Finally, and most importantly, I would like to add a note of appreciation for my fellow panel members who formed the core of the study team. Panel members helped in developing the focus, identifying and prioritizing the challenges and solutions, making presentations, chairing sessions, acting as discussants, drafting materials, providing detailed information in their areas of expertise, and reviewing and commenting on multiple rounds of workshop summaries and drafts of the report.
This Consensus Study Report was reviewed in draft form by individuals chosen for their diverse perspectives and technical expertise. The purpose of this independent review is to provide candid and critical comments that will assist the National Academies in making each published report as sound as possible and to ensure that it meets the institutional standards for quality, objectivity, evidence, and responsiveness to the study charge. The review comments and draft manuscript remain confidential to protect the integrity of the deliberative process.
We thank the following individuals for their review of this report: Emek M. Basker, Center for Economic Studies, U.S. Census Bureau; Thomas J. Holmes, Department of Economics, University of Minnesota; Thomas L. Mesenbourg, Jr., former U.S. Census Bureau; Colm A. O’Muircheartaigh, Harris School of Public Policy, NORC at the University of Chicago; Ariel Pakes, Department of Economics, Harvard University; Richard G. Phillips, Yale Divinity School, former chair and CEO of Pilot Freight Services; and Chad Syverson, Booth School of Business, University of Chicago.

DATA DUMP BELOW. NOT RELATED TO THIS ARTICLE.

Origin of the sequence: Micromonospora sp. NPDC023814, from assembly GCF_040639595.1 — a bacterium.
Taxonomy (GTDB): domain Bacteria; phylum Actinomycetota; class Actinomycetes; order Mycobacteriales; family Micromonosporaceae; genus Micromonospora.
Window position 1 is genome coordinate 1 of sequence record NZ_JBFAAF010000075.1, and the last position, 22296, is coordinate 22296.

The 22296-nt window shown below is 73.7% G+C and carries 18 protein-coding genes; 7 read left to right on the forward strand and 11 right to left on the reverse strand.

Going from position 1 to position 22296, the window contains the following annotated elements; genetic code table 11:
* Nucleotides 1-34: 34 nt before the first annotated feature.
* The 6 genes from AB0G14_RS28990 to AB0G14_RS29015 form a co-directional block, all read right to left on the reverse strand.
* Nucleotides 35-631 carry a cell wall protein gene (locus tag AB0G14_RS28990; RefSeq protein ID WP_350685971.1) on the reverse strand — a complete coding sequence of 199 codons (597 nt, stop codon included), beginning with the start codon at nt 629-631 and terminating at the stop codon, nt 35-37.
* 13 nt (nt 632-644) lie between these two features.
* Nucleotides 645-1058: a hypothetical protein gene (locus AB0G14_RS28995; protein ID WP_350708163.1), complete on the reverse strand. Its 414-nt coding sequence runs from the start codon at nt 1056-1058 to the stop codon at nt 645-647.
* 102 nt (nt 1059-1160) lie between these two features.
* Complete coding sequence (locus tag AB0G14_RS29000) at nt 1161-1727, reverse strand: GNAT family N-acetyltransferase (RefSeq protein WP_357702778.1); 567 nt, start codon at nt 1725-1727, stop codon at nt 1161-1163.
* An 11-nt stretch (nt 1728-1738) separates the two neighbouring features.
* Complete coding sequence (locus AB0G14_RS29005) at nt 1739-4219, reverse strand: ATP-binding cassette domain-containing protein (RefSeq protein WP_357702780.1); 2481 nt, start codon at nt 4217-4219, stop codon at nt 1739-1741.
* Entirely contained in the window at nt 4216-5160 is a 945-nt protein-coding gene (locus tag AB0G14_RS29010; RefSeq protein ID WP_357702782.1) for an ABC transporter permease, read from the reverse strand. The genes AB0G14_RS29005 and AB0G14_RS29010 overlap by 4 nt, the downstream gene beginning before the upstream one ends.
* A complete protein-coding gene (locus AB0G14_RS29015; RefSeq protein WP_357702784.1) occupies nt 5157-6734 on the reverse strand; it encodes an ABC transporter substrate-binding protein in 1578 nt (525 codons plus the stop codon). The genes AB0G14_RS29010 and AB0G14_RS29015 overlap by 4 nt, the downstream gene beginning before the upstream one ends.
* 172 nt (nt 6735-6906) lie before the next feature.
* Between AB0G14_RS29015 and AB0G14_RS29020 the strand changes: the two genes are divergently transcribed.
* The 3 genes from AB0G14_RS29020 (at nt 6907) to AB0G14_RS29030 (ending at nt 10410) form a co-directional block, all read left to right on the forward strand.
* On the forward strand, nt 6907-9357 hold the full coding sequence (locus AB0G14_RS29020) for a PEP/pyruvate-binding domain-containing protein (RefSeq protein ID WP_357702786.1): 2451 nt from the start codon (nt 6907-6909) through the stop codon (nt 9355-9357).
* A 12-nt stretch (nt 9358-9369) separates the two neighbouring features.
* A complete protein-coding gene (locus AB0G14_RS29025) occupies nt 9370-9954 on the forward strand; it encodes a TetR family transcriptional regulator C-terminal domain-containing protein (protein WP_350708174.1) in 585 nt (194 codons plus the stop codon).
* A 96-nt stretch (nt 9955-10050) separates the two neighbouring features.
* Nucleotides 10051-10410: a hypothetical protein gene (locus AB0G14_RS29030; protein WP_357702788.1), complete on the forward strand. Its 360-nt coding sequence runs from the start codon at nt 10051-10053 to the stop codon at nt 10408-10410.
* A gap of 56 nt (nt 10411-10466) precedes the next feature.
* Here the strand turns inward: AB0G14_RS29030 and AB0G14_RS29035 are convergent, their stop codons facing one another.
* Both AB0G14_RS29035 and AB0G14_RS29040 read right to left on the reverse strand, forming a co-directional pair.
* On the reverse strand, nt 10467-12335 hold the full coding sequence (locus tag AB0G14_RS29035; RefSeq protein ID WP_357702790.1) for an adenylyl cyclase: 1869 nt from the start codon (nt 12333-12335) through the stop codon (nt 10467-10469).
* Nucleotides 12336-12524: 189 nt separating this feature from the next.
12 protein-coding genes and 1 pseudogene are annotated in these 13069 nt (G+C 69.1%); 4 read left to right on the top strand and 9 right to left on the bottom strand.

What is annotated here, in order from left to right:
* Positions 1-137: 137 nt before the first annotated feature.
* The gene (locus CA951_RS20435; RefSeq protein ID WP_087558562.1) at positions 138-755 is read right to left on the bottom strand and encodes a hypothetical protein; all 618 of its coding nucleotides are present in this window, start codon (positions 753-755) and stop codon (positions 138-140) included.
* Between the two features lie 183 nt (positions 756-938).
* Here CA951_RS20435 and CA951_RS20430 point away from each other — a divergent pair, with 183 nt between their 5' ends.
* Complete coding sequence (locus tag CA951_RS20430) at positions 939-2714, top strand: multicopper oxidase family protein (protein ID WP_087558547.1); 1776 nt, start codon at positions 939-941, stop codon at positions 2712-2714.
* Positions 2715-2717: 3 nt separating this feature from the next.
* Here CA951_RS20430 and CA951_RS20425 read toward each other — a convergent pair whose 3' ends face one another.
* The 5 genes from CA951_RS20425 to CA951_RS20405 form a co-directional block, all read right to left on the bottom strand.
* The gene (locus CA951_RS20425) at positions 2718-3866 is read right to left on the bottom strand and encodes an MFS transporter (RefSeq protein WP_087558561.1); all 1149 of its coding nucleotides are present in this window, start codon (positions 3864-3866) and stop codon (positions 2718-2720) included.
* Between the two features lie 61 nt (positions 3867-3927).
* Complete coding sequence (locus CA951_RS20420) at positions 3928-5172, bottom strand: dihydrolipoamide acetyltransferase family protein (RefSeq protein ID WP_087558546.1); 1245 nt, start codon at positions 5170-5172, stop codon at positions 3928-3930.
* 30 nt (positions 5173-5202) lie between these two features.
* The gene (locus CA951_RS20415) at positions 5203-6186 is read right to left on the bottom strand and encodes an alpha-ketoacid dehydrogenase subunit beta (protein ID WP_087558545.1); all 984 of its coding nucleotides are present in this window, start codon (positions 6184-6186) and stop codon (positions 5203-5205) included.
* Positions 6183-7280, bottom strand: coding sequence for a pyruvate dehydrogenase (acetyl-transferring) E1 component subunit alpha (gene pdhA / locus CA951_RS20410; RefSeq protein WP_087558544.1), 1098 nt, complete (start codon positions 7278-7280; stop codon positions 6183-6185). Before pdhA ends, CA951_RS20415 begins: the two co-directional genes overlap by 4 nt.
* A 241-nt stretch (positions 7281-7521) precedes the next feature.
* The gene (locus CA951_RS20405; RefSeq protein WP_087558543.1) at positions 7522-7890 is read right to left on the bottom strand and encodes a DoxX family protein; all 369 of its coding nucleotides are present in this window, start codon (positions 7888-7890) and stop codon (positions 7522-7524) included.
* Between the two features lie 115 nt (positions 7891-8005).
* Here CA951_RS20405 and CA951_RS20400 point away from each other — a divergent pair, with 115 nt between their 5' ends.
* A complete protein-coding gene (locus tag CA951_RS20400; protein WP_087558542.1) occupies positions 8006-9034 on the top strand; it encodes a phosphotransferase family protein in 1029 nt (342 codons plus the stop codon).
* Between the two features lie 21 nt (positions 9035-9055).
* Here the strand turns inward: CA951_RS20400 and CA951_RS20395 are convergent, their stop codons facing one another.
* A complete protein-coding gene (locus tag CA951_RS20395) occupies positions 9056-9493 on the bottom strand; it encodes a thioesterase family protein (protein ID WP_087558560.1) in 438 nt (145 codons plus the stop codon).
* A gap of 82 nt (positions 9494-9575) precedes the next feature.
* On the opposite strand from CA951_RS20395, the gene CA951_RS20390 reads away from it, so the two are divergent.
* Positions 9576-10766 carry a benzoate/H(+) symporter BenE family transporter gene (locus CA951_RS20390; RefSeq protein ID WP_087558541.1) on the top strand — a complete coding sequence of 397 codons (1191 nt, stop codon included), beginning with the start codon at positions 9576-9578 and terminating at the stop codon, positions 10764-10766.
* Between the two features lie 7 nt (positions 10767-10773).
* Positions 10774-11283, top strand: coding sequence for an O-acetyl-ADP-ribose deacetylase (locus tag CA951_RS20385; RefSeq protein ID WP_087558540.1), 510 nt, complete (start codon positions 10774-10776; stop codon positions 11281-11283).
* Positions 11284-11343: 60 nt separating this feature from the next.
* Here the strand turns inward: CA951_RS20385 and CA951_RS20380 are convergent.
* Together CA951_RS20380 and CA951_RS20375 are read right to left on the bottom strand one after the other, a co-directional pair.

Although the reviewers listed above provided many constructive comments and suggestions, they were not asked to endorse the conclusions or recommendations of this report nor did they see the final draft before its release. The review of this report was overseen by Charles F. Manski, Department of Economics, Northwestern University. He was responsible for making certain that an independent examination of this report was carried out in accordance with the standards of the National Academies and that all review comments were carefully considered. Responsibility for the final content rests entirely with the authoring committee and the National Academies.
J. Steven Landefeld, Chair
Panel on Measuring the Transformation of Retail Trade and Related Activities